The other side of the nightmare

The other side of the nightmare

A dramatic story of the Jewish resistance in World War II Poland

Death squads ranged door to door in Vilna, Isaac Zuckerman’s hometown, exacting a terrible toll.

Warsaw – a vibrant, cosmopolitan magnet of the 1930s, bustling with shops, nightlife, museums, and a heady sense of place shared by its 1.3 million residents.

How could anyone fail to fall under the spell of a city boasting streets named Pleasant, Goose, Peacock, Valiant, Mushroom and Cordials?

And these were the thoroughfares that ultimately would come to define the heart of the wartime ghetto and its more than 400,000 Jewish inhabitants.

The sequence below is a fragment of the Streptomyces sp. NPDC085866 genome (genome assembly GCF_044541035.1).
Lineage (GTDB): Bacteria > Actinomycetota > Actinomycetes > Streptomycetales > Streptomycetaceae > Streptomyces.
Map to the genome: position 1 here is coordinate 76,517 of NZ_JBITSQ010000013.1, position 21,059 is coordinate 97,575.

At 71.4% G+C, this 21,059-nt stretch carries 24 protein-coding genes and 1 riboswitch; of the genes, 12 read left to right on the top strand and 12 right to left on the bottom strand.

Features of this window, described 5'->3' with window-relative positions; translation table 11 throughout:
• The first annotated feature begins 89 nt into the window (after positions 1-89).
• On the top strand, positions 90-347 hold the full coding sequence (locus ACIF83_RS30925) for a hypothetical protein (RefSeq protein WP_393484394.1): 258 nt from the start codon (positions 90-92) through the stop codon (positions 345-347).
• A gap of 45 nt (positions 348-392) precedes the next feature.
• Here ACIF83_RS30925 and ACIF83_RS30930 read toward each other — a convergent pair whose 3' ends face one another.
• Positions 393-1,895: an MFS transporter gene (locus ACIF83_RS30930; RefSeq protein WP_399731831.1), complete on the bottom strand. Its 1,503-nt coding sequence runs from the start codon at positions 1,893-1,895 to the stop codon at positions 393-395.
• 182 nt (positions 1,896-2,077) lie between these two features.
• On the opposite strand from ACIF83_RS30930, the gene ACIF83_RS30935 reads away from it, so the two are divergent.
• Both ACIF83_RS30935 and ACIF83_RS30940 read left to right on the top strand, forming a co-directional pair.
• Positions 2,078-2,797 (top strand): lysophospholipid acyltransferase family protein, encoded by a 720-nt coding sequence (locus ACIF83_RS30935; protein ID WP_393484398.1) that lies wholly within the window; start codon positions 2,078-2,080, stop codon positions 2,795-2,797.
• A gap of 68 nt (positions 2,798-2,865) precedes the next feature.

As Hitler’s eastward gaze settled on this crown jewel along the Vistula River, he thought only of a city that was much too Russified, one that would have to pay the ultimate price of his territorial ambitions, his contempt of Jews, Slavs, and communists and his designs on the Polish corridor and thus a clear path to Soviet soil. If Warsaw had the temerity to consider itself the Paris of the East, then the dictator would reduce it to the rubble of the Reich as part of a larger blitzkrieg against the nation.

Joseph Stalin’s view of the city, and indeed the entirety of Poland, was refracted through a radically different lens. After World War I, Stalin commanded revolutionary forces arrayed against the armies of the newly reconstituted Second Polish Republic, but he botched his command, refusing Lenin’s plea to shift troops. Now he ached for revenge but would first have to buy time with Germany by agreeing to one of history’s most intransigent cooperation treaties. It was signed on August 23, 1939, just a week before Hitler pounced on Poland from the west and a fortnight before the Soviets unleashed forces from the east, catching the nation in a vise of treachery.